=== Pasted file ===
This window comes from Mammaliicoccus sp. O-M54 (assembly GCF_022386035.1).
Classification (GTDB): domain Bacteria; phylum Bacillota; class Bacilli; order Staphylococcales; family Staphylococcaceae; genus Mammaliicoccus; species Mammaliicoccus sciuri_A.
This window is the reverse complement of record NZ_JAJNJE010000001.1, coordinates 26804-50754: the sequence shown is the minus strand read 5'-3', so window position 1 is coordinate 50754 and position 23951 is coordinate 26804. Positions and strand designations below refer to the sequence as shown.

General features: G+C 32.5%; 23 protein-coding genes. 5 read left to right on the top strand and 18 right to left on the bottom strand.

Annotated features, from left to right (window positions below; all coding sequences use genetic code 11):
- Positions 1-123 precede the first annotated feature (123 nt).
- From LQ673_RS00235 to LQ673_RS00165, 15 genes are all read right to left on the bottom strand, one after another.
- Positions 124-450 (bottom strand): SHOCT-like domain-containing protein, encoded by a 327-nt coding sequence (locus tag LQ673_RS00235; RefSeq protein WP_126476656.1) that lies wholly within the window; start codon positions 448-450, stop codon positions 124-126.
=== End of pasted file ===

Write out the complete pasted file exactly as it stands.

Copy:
This window comes from Mammaliicoccus sp. O-M54 (assembly GCF_022386035.1).
Classification (GTDB): domain Bacteria; phylum Bacillota; class Bacilli; order Staphylococcales; family Staphylococcaceae; genus Mammaliicoccus; species Mammaliicoccus sciuri_A.
This window is the reverse complement of record NZ_JAJNJE010000001.1, coordinates 26804-50754: the sequence shown is the minus strand read 5'-3', so window position 1 is coordinate 50754 and position 23951 is coordinate 26804. Positions and strand designations below refer to the sequence as shown.

General features: G+C 32.5%; 23 protein-coding genes. 5 read left to right on the top strand and 18 right to left on the bottom strand.

Annotated features, from left to right (window positions below; all coding sequences use genetic code 11):
- Positions 1-123 precede the first annotated feature (123 nt).
- From LQ673_RS00235 to LQ673_RS00165, 15 genes are all read right to left on the bottom strand, one after another.
- Positions 124-450 (bottom strand): SHOCT-like domain-containing protein, encoded by a 327-nt coding sequence (locus tag LQ673_RS00235; RefSeq protein WP_126476656.1) that lies wholly within the window; start codon positions 448-450, stop codon positions 124-126.